As the drama opens, Kent is not very similar to Lear. He serves Lear, but does so with an honesty and openness that Lear has shown unable to acknowledge. For example in the opening scene, Kent speaks of the selflessness with which he associates in his own service to Lear:
My life I never held but as a pawn
To wage against thine enemies; nor fear to lose it,
Thy safety being the motive.
In the emotional setting of the First Scene of the First Act, such honesty is distinctive. It is not a condition that Lear is able to understand or recognize because of where he is in terms of his identity and sense of self. Kent is very open about his own sense of loyalty and honor throughout the drama. This is seen in how he does not recoil and retreat from Lear even when he is banished. Rather, he serves Lear in disguise as Caius, someone who appears to be of lower distinction. Lear operates in a world of moral and emotional disguise, as he fails to see that which is true. Kent, however, takes a disguise in order to carry out what he sees as his duty and obligation. In this, one notices how divergent Lear and Kent at the exposition of the drama.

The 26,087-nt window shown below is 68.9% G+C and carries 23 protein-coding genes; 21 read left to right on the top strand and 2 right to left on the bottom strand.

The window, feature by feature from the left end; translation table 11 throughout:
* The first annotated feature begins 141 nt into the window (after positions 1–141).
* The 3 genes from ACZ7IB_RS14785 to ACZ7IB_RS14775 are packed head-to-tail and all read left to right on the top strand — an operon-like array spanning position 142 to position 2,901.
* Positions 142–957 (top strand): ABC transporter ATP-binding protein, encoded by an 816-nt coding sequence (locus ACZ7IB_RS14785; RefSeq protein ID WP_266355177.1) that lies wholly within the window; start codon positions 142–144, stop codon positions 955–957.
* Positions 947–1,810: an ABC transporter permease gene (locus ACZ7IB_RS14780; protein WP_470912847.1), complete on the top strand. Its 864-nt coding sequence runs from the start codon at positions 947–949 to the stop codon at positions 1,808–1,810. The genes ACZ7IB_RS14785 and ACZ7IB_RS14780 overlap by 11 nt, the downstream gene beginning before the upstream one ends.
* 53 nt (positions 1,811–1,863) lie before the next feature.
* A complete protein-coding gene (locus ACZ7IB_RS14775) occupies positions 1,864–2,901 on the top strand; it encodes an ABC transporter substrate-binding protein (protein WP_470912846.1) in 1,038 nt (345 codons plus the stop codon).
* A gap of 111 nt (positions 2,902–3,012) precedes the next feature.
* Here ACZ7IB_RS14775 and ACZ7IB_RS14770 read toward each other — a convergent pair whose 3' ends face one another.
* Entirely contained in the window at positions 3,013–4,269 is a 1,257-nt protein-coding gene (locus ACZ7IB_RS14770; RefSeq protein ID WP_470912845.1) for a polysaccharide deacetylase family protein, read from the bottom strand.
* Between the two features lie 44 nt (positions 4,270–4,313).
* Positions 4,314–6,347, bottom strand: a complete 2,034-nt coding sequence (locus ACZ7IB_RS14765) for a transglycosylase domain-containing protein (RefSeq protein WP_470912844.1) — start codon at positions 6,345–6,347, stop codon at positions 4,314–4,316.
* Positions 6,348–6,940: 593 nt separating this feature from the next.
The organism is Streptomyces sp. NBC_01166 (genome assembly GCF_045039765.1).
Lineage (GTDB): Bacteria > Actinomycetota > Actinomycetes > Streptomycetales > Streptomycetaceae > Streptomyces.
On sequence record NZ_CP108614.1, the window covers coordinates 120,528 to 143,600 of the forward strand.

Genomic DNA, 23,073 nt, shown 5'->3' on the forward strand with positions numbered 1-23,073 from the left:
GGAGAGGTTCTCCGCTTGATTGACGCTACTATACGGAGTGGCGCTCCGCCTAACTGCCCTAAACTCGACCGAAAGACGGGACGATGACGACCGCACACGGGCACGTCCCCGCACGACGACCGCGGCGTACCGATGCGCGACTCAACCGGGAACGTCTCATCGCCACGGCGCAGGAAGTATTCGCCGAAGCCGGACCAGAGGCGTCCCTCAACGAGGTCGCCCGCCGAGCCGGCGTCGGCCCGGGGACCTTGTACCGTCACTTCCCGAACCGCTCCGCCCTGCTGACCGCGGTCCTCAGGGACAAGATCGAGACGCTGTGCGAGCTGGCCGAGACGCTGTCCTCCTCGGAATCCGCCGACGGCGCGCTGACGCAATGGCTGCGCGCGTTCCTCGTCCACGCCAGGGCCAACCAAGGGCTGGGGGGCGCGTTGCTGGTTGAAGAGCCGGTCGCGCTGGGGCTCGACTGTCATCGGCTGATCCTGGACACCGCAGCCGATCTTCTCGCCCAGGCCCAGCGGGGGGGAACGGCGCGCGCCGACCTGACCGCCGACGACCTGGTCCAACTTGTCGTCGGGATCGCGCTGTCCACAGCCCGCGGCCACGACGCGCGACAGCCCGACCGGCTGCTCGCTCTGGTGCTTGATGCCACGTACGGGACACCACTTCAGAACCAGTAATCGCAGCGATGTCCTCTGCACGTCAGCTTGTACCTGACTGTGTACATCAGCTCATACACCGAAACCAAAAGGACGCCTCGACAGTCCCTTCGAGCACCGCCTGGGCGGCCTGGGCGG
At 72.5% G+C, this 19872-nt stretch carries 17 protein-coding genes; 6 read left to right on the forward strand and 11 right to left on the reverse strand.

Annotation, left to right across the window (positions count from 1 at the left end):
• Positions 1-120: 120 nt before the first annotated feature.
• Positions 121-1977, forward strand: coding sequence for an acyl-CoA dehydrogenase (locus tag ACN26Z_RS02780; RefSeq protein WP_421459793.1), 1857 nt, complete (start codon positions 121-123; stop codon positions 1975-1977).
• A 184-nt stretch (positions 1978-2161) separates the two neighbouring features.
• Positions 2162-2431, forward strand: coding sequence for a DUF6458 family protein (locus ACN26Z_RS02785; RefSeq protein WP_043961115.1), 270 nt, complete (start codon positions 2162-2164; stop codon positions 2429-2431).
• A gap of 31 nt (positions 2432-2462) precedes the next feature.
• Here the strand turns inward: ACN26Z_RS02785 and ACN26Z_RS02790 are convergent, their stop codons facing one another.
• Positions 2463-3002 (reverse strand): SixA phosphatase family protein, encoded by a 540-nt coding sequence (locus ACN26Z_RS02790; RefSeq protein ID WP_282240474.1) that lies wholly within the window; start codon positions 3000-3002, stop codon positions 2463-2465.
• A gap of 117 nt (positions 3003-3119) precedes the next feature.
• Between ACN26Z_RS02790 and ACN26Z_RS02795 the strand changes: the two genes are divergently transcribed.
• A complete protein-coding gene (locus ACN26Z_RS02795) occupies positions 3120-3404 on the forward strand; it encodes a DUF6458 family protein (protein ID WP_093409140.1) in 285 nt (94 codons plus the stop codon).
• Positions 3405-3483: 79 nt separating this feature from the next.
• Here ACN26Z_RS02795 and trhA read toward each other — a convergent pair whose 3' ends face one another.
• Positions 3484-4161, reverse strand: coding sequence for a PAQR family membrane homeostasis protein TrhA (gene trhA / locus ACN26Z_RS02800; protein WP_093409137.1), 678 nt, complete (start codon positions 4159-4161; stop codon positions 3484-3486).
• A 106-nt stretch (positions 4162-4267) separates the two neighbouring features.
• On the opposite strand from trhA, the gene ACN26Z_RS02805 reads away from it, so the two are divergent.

Where Lear and Kent find similarity exists in how Lear moves towards the reality of truth and moral honesty. For Lear, this process takes time, but when he achieves it, the language and images Shakespeare has him employ in his speech is strikingly similar to Kent. For example, in Act V, scene 3, Lear speaks to Cordelia with the type of language that reflects devotion and a sense of commitment:
No, no, no, no! Come, let’s away to prison.We two alone will sing like birds i' th' cage.When thou dost ask me blessing, I’ll kneel downAnd ask of thee forgiveness. So we’ll live,And pray, and sing, and tell old tales, and laughAt gilded butterflies, and hear poor roguesTalk of court news,
Whom I have ever honour'd as my king,
Lov'd as my father, as my master follow'd,
As my great patron thought on in my prayers-